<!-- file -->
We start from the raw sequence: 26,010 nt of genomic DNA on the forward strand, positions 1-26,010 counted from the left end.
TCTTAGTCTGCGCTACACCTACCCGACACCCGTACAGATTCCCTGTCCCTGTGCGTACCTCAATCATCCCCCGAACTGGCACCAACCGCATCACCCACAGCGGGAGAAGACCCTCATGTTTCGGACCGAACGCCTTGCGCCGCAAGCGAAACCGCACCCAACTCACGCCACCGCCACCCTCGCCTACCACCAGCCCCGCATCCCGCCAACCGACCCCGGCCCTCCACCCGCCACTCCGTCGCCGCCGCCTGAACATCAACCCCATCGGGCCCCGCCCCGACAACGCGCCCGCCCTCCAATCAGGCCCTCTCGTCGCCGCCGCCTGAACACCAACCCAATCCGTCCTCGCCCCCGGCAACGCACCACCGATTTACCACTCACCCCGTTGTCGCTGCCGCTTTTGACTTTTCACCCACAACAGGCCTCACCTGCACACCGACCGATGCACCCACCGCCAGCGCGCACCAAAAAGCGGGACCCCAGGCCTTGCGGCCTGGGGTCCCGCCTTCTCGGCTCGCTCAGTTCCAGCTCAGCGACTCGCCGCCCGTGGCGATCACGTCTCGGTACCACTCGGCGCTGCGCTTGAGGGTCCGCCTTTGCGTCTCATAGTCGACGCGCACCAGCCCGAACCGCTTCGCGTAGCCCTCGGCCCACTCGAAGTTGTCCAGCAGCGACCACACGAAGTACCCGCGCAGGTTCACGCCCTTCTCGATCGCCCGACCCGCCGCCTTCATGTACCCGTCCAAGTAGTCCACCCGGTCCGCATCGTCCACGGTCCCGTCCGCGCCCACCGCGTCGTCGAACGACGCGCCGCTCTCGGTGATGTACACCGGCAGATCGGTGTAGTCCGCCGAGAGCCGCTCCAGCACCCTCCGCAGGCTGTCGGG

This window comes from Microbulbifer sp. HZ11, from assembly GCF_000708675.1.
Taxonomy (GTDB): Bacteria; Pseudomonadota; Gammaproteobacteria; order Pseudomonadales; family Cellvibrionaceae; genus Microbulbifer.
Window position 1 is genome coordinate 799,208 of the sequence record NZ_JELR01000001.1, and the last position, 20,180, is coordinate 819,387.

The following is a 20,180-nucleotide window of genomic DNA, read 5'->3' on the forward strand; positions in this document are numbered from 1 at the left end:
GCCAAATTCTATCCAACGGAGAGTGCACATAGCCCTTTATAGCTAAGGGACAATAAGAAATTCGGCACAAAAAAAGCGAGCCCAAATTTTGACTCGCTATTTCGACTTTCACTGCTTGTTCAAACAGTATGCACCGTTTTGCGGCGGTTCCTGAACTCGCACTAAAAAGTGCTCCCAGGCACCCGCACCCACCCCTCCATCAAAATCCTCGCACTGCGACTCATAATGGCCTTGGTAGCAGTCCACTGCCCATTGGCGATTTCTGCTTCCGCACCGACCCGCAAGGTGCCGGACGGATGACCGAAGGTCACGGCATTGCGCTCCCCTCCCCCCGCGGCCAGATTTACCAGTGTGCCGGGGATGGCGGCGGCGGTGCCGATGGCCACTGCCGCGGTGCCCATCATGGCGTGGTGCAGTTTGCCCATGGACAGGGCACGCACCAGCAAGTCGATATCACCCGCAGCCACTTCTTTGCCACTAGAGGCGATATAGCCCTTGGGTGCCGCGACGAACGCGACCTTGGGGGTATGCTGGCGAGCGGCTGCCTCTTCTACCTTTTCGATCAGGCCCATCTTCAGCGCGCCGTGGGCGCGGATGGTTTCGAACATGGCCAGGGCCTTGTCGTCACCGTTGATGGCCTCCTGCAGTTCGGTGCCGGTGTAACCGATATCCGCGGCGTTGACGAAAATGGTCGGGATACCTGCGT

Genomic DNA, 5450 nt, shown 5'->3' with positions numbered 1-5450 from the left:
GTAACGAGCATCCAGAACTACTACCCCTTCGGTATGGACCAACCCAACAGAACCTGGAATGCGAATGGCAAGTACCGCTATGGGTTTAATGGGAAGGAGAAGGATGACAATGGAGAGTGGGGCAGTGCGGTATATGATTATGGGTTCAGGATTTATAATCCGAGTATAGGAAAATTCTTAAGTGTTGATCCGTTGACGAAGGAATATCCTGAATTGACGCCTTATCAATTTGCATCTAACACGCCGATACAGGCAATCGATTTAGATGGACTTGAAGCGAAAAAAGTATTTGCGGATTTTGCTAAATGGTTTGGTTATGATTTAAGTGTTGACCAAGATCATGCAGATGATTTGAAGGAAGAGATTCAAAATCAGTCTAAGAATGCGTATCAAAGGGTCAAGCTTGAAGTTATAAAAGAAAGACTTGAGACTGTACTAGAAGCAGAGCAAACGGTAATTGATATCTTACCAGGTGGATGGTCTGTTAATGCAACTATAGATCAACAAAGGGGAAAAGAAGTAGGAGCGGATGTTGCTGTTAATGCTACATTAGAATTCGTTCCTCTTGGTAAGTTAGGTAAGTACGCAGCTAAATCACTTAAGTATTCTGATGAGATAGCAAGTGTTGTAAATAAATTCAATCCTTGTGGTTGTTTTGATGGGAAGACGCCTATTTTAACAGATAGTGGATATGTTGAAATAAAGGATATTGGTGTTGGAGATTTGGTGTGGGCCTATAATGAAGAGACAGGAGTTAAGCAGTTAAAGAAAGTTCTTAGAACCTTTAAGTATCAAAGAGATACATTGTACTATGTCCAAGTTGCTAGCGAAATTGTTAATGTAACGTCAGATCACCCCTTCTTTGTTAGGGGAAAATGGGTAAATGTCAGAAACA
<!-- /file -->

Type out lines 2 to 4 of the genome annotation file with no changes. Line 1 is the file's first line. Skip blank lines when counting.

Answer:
TCTTAGTCTGCGCTACACCTACCCGACACCCGTACAGATTCCCTGTCCCTGTGCGTACCTCAATCATCCCCCGAACTGGCACCAACCGCATCACCCACAGCGGGAGAAGACCCTCATGTTTCGGACCGAACGCCTTGCGCCGCAAGCGAAACCGCACCCAACTCACGCCACCGCCACCCTCGCCTACCACCAGCCCCGCATCCCGCCAACCGACCCCGGCCCTCCACCCGCCACTCCGTCGCCGCCGCCTGAACATCAACCCCATCGGGCCCCGCCCCGACAACGCGCCCGCCCTCCAATCAGGCCCTCTCGTCGCCGCCGCCTGAACACCAACCCAATCCGTCCTCGCCCCCGGCAACGCACCACCGATTTACCACTCACCCCGTTGTCGCTGCCGCTTTTGACTTTTCACCCACAACAGGCCTCACCTGCACACCGACCGATGCACCCACCGCCAGCGCGCACCAAAAAGCGGGACCCCAGGCCTTGCGGCCTGGGGTCCCGCCTTCTCGGCTCGCTCAGTTCCAGCTCAGCGACTCGCCGCCCGTGGCGATCACGTCTCGGTACCACTCGGCGCTGCGCTTGAGGGTCCGCCTTTGCGTCTCATAGTCGACGCGCACCAGCCCGAACCGCTTCGCGTAGCCCTCGGCCCACTCGAAGTTGTCCAGCAGCGACCACACGAAGTACCCGCGCAGGTTCACGCCCTTCTCGATCGCCCGACCCGCCGCCTTCATGTACCCGTCCAAGTAGTCCACCCGGTCCGCATCGTCCACGGTCCCGTCCGCGCCCACCGCGTCGTCGAACGACGCGCCGCTCTCGGTGATGTACACCGGCAGATCGGTGTAGTCCGCCGAGAGCCGCTCCAGCACCCTCCGCAGGCTGTCGGG

This window comes from Microbulbifer sp. HZ11, from assembly GCF_000708675.1.
Taxonomy (GTDB): Bacteria; Pseudomonadota; Gammaproteobacteria; order Pseudomonadales; family Cellvibrionaceae; genus Microbulbifer.